Topeka A political movement from more than a generation ago has resurfaced in Kansas - an Equal Rights Amendment aimed at ensuring that women have the same constitutional rights as men.
"I think this is a position we need to take," state Rep. Geraldine Flaharty, D-Wichita, said Monday.
Flaharty has introduced a resolution to amend the Kansas Constitution by adding a section that says equal rights under the law shall not be denied on account of sex.
To become part of the constitution, the measure would require two-thirds approval in the state House and Senate, and then a majority in a statewide vote.
For now, Flaharty simply is trying to get a hearing on House Concurrent Resolution 5017 during the current legislative session.
"It's under the radar for most people right now," she said.
But it's not the first time an Equal Rights Amendment has been before the Kansas Legislature.
In the 1970s, the Kansas Legislature was one of the first in the nation to ratify a proposed Equal Rights Amendment to the U.S. Constitution. But the amendment failed because it was ratified by only 35 of the required 38 states.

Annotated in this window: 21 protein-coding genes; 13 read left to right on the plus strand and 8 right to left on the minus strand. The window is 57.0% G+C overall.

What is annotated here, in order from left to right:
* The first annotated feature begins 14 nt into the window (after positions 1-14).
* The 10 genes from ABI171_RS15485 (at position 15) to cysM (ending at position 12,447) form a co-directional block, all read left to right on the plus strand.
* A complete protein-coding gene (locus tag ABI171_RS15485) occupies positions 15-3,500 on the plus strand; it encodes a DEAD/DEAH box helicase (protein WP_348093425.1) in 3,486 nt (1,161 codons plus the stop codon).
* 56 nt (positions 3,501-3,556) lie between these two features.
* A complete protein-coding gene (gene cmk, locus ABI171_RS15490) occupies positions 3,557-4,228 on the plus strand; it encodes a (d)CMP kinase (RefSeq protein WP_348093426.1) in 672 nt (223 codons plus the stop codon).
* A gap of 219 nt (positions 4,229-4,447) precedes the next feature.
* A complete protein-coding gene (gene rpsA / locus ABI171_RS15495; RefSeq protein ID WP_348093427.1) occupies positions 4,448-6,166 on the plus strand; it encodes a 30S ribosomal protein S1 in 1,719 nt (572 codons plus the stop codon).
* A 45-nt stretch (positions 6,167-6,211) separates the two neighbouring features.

Even with the failure of the national effort, many states have in their constitutions guarantees of equal rights regardless of sex.
Kansas doesn't, said Marla Patrick, statewide coordinator of the Kansas National Organization for Women.
Patrick said that because the federal ERA was never ratified and the Kansas Constitution doesn't have a similar amendment, women's rights are left to the decisions of current lawmakers.
"Women should not have to fight for their rights with every changing political cycle," Patrick said. "It is unconscionable that women are denied full constitutional rights when they are equally contributing members of our society."